Ministers Kelly and Hayes must demand fundamental change in the Government Plan for Jobs so that advance factories and offices can be urgently built in the towns of Tipperary.

The Labour/Fine Gael Government must not be allowed to forget and ignore the plight of Co Tipperary families!

Seamus Healy TD   087-2802199

Disposable income per Head by County


Dublin   22,011

Limerick  21326

Cork          19,704

Kildare      19658

Wicklow    19009

Meath   18898

Galway     18890

Carlow     18670

Waterford 18610

North Tipp     18563      of state  95.4%   of Dublin  84.4

Sligo               18456

Louth              18445

All Tipp           18383

South Tipp     18202         of state    93.5%   of Dublin   82.7%

Leitrim              18096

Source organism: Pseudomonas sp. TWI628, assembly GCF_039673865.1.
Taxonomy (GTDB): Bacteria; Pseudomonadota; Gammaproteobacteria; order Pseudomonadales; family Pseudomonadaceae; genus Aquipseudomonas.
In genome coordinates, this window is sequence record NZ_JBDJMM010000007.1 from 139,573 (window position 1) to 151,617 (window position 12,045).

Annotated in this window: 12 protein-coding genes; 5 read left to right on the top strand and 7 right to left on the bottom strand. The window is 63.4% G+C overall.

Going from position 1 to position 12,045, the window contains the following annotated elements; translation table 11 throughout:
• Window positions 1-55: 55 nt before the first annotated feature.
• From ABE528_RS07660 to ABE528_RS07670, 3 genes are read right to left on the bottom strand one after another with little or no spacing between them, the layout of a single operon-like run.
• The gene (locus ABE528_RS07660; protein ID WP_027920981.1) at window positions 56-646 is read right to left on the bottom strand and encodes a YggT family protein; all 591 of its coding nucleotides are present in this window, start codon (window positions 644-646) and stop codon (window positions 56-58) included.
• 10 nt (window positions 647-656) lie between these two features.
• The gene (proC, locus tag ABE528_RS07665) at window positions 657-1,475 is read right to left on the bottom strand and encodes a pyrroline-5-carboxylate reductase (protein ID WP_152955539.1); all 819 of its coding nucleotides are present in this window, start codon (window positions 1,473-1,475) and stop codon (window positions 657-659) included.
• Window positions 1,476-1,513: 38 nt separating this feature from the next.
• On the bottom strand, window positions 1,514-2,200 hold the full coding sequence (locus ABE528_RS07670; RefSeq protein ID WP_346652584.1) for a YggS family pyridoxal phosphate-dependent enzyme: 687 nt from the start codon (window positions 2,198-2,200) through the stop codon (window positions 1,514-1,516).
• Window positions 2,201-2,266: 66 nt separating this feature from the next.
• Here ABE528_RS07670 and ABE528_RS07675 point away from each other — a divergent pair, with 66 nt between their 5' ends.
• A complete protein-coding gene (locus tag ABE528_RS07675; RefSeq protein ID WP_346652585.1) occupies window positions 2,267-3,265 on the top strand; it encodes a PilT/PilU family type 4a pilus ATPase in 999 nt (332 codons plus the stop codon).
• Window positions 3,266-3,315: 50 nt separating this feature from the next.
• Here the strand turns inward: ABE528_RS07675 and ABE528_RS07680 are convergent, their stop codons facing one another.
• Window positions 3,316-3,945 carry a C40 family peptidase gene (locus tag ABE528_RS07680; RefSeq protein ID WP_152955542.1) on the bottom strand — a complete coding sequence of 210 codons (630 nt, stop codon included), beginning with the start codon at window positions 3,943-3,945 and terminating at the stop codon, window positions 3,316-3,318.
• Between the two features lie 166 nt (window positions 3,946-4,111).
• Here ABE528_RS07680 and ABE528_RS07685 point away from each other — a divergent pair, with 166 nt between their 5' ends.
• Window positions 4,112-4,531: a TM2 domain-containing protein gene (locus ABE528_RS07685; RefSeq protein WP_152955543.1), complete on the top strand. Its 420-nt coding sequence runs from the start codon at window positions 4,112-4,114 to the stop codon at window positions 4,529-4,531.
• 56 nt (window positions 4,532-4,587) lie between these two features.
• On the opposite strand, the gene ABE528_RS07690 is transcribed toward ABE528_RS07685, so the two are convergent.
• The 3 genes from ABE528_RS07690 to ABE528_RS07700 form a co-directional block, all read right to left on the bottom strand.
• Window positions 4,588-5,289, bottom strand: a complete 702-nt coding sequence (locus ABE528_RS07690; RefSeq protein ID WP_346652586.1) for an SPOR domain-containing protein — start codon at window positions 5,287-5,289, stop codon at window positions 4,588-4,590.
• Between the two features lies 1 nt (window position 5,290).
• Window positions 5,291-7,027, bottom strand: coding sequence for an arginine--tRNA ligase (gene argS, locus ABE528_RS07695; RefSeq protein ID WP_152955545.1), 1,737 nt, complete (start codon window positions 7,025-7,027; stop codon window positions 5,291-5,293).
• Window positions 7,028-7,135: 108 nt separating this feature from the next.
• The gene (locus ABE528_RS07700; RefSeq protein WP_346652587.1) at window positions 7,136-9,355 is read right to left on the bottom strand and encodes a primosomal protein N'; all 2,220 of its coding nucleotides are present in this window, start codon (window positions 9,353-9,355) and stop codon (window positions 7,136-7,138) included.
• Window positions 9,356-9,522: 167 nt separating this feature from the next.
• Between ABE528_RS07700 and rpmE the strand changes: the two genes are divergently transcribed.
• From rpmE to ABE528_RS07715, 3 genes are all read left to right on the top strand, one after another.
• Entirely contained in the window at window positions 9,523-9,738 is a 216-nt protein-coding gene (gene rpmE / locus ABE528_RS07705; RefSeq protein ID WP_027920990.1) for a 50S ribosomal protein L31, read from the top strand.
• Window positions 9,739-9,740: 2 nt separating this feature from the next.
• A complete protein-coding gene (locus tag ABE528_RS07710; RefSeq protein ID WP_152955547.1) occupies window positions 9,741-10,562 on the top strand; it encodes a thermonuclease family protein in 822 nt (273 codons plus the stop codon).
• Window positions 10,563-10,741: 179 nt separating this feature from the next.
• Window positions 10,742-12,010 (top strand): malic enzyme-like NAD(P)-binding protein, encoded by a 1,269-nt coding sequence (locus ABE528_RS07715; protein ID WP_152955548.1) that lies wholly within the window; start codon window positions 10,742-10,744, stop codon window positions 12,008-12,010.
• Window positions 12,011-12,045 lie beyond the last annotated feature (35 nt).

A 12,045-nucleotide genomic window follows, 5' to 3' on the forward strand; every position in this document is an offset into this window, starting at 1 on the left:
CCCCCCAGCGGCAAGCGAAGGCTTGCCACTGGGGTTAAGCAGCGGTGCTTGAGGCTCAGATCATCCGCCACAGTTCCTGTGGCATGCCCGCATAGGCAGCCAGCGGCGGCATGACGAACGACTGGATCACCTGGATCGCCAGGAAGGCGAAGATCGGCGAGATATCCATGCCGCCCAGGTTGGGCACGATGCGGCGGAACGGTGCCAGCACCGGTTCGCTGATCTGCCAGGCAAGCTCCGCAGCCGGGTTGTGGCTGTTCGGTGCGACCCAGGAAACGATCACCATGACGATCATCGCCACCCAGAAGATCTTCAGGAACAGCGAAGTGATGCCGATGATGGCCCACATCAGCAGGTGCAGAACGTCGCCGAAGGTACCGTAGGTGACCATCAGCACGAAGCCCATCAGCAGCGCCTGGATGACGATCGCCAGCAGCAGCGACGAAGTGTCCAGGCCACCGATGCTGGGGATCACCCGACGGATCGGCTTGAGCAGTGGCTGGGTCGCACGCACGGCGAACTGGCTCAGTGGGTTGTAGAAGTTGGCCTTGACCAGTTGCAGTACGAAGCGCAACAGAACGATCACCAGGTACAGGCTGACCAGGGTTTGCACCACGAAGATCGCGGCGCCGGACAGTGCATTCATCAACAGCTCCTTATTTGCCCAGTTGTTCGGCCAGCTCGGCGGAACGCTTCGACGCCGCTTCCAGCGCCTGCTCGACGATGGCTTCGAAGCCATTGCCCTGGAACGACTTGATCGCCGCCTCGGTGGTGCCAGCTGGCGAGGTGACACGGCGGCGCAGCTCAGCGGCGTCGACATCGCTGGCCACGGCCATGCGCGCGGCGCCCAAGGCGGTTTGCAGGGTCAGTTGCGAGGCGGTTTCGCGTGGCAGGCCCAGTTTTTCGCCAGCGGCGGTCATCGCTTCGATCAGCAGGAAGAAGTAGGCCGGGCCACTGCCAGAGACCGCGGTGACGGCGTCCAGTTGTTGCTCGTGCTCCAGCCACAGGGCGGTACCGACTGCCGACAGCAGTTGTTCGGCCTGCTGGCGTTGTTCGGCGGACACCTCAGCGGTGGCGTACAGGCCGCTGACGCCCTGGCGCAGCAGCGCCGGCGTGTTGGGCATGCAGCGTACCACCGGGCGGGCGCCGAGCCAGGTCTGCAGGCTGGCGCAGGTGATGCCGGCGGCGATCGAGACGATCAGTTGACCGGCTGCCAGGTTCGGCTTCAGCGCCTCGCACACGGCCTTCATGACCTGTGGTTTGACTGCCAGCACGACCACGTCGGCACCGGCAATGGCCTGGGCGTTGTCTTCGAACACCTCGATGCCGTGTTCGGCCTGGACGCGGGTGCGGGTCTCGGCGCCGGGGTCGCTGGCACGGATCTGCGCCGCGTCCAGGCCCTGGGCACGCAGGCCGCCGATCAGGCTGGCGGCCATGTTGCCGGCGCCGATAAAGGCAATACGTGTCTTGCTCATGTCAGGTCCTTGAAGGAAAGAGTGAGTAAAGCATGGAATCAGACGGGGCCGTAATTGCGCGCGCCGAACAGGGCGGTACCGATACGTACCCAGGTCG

State               19468             Dublin   22011

All Tipp   12th                        of state  94.4%    of Dublin 83.6%

Drop in Disposable Income for Munster Counties from 2008 to 2012

The breakdown of figures for Munster show:

– Clare €22,185 (–€4,623) down 17.2%.

– Cork €24,832 (–€3,236) down 11.5%.

– Kerry €21,134 (–€2,062) down 8.9%.

– Limerick €26,590 (–€19) down 0.1%.

– North Tipperary €22,351 (–€4,757) down 17.5%.

– South Tipperary €21,976 (–€4,192) down 16.0%.

– Waterford €22,847 (–€3,597) down 13.6%.

By contrast, Dublin’s average income fell 8.8% (€2,835) to €29,278.